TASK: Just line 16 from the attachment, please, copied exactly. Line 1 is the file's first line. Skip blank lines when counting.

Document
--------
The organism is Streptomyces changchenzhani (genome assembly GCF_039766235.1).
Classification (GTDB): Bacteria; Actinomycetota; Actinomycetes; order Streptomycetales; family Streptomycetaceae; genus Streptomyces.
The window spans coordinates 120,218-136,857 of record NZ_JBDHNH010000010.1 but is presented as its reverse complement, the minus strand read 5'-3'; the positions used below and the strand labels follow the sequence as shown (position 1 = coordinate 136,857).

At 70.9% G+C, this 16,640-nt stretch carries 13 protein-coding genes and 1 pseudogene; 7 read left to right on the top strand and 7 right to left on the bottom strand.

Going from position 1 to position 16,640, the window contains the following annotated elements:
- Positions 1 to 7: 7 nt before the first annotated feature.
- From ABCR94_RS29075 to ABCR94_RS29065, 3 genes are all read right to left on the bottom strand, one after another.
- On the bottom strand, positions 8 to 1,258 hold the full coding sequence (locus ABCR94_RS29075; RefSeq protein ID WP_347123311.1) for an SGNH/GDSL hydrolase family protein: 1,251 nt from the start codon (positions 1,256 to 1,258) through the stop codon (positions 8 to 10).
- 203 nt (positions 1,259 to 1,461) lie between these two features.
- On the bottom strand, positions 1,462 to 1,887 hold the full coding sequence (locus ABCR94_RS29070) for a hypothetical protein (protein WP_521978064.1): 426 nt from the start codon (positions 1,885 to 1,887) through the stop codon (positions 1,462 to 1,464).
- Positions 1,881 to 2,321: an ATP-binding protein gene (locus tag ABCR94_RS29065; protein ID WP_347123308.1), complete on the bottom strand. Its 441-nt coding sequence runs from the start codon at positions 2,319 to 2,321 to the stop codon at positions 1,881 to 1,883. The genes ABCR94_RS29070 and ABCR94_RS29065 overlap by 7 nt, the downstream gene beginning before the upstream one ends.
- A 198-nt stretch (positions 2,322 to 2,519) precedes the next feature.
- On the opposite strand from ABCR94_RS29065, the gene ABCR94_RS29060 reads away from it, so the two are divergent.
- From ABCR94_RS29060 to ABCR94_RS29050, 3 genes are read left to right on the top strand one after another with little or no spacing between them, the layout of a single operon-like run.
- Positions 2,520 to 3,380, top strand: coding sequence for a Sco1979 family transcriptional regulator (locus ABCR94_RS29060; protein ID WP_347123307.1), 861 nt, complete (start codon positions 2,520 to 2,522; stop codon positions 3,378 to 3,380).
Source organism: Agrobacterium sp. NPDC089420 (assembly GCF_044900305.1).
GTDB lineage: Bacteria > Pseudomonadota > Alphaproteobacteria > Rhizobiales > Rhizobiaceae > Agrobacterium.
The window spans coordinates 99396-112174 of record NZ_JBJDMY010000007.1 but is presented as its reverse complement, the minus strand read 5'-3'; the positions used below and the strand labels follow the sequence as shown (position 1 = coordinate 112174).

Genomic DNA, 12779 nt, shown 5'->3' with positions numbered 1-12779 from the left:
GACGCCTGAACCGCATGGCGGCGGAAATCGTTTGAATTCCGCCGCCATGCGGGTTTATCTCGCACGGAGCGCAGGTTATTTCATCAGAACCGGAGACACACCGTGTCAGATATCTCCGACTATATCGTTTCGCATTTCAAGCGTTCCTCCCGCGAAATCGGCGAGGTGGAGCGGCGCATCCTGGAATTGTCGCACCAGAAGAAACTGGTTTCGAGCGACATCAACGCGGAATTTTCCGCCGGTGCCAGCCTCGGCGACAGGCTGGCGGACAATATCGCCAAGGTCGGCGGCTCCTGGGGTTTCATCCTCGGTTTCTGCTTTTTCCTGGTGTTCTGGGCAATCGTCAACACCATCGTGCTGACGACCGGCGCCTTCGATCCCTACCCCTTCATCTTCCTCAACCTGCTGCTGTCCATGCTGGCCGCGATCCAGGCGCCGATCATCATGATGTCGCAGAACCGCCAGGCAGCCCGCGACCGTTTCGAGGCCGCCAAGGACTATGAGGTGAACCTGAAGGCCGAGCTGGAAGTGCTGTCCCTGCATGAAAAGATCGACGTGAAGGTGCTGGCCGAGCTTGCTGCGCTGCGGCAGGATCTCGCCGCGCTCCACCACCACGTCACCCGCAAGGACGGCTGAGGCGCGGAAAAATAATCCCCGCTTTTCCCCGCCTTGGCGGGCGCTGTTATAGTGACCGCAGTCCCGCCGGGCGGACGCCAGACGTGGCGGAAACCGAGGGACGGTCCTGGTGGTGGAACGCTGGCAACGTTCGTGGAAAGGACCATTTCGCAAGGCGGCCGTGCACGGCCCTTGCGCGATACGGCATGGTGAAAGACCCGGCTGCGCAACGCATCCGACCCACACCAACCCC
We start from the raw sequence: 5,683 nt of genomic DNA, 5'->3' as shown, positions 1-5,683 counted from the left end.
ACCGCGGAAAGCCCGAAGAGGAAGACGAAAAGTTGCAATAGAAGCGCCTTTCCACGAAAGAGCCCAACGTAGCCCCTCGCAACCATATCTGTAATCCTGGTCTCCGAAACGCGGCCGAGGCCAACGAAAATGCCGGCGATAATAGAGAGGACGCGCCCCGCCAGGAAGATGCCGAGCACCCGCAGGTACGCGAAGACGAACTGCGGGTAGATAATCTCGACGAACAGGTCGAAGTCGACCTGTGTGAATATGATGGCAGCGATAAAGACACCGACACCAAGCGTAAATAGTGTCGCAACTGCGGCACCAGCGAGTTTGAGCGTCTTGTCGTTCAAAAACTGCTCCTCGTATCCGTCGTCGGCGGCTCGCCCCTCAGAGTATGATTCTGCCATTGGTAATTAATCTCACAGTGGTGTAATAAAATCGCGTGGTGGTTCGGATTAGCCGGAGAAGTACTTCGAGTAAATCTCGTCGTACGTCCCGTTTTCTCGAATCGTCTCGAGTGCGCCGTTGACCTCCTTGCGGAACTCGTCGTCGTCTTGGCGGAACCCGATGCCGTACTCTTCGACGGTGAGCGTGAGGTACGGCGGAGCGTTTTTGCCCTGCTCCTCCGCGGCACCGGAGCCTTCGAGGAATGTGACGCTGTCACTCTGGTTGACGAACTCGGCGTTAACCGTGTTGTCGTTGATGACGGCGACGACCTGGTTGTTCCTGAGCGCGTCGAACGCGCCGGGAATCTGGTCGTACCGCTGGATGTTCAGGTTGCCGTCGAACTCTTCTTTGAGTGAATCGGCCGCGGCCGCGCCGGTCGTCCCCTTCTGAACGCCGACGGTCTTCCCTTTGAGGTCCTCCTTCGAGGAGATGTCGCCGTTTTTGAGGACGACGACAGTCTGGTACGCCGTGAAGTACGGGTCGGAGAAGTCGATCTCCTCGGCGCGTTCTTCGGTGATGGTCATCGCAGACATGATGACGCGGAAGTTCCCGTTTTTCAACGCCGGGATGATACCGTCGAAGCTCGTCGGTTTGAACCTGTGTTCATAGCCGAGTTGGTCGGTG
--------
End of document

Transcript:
Source organism: Agrobacterium sp. NPDC089420 (assembly GCF_044900305.1).